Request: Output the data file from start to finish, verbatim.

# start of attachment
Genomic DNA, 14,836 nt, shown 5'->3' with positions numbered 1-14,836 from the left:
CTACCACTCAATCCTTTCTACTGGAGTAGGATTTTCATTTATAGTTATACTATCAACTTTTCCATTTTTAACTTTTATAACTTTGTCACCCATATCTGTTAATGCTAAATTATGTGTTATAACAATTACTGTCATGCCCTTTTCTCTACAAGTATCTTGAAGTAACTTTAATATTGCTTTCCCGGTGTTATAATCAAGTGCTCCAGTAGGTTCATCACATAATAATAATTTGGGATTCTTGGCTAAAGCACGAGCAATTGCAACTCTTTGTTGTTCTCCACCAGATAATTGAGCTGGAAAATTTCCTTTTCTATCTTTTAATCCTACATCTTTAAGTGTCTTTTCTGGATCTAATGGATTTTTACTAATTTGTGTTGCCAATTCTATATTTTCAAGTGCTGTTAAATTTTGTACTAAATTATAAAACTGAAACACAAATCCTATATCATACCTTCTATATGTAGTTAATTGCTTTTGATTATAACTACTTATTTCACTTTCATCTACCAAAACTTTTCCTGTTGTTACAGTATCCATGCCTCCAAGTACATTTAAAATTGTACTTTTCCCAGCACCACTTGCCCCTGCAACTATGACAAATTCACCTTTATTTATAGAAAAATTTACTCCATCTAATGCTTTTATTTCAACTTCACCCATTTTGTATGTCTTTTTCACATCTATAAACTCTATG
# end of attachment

Genomic DNA, 14,836 nt, shown 5'->3' with positions numbered 1-14,836 from the left:
CTACCACTCAATCCTTTCTACTGGAGTAGGATTTTCATTTATAGTTATACTATCAACTTTTCCATTTTTAACTTTTATAACTTTGTCACCCATATCTGTTAATGCTAAATTATGTGTTATAACAATTACTGTCATGCCCTTTTCTCTACAAGTATCTTGAAGTAACTTTAATATTGCTTTCCCGGTGTTATAATCAAGTGCTCCAGTAGGTTCATCACATAATAATAATTTGGGATTCTTGGCTAAAGCACGAGCAATTGCAACTCTTTGTTGTTCTCCACCAGATAATTGAGCTGGAAAATTTCCTTTTCTATCTTTTAATCCTACATCTTTAAGTGTCTTTTCTGGATCTAATGGATTTTTACTAATTTGTGTTGCCAATTCTATATTTTCAAGTGCTGTTAAATTTTGTACTAAATTATAAAACTGAAACACAAATCCTATATCATACCTTCTATATGTAGTTAATTGCTTTTGATTATAACTACTTATTTCACTTTCATCTACCAAAACTTTTCCTGTTGTTACAGTATCCATGCCTCCAAGTACATTTAAAATTGTACTTTTCCCAGCACCACTTGCCCCTGCAACTATGACAAATTCACCTTTATTTATAGAAAAATTTACTCCATCTAATGCTTTTATTTCAACTTCACCCATTTTGTATGTCTTTTTCACATCTATAAACTCTATG